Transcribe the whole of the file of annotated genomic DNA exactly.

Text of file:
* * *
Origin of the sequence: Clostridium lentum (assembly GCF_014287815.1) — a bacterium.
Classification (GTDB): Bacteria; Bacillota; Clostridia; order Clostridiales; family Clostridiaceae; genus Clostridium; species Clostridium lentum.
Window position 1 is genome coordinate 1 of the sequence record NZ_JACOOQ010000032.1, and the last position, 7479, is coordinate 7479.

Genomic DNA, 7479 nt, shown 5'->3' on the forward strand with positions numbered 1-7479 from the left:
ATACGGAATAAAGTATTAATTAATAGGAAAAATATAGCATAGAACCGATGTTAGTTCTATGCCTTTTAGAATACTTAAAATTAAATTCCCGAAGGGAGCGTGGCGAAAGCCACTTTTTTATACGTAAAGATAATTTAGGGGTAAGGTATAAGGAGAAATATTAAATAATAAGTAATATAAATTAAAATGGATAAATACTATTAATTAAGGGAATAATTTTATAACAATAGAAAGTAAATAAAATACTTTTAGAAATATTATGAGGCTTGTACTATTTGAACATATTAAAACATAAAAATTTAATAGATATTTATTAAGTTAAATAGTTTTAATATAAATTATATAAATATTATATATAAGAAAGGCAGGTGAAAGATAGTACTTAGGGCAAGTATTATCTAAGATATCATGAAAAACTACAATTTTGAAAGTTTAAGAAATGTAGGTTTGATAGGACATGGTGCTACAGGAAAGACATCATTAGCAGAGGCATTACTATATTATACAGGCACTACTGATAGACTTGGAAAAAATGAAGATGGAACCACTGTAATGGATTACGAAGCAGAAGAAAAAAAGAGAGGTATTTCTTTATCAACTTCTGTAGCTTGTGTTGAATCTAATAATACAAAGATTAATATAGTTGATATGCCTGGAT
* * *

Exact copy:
Origin of the sequence: Clostridium lentum (assembly GCF_014287815.1) — a bacterium.
Classification (GTDB): Bacteria; Bacillota; Clostridia; order Clostridiales; family Clostridiaceae; genus Clostridium; species Clostridium lentum.
Window position 1 is genome coordinate 1 of the sequence record NZ_JACOOQ010000032.1, and the last position, 7479, is coordinate 7479.

Genomic DNA, 7479 nt, shown 5'->3' on the forward strand with positions numbered 1-7479 from the left:
ATACGGAATAAAGTATTAATTAATAGGAAAAATATAGCATAGAACCGATGTTAGTTCTATGCCTTTTAGAATACTTAAAATTAAATTCCCGAAGGGAGCGTGGCGAAAGCCACTTTTTTATACGTAAAGATAATTTAGGGGTAAGGTATAAGGAGAAATATTAAATAATAAGTAATATAAATTAAAATGGATAAATACTATTAATTAAGGGAATAATTTTATAACAATAGAAAGTAAATAAAATACTTTTAGAAATATTATGAGGCTTGTACTATTTGAACATATTAAAACATAAAAATTTAATAGATATTTATTAAGTTAAATAGTTTTAATATAAATTATATAAATATTATATATAAGAAAGGCAGGTGAAAGATAGTACTTAGGGCAAGTATTATCTAAGATATCATGAAAAACTACAATTTTGAAAGTTTAAGAAATGTAGGTTTGATAGGACATGGTGCTACAGGAAAGACATCATTAGCAGAGGCATTACTATATTATACAGGCACTACTGATAGACTTGGAAAAAATGAAGATGGAACCACTGTAATGGATTACGAAGCAGAAGAAAAAAAGAGAGGTATTTCTTTATCAACTTCTGTAGCTTGTGTTGAATCTAATAATACAAAGATTAATATAGTTGATATGCCTGGAT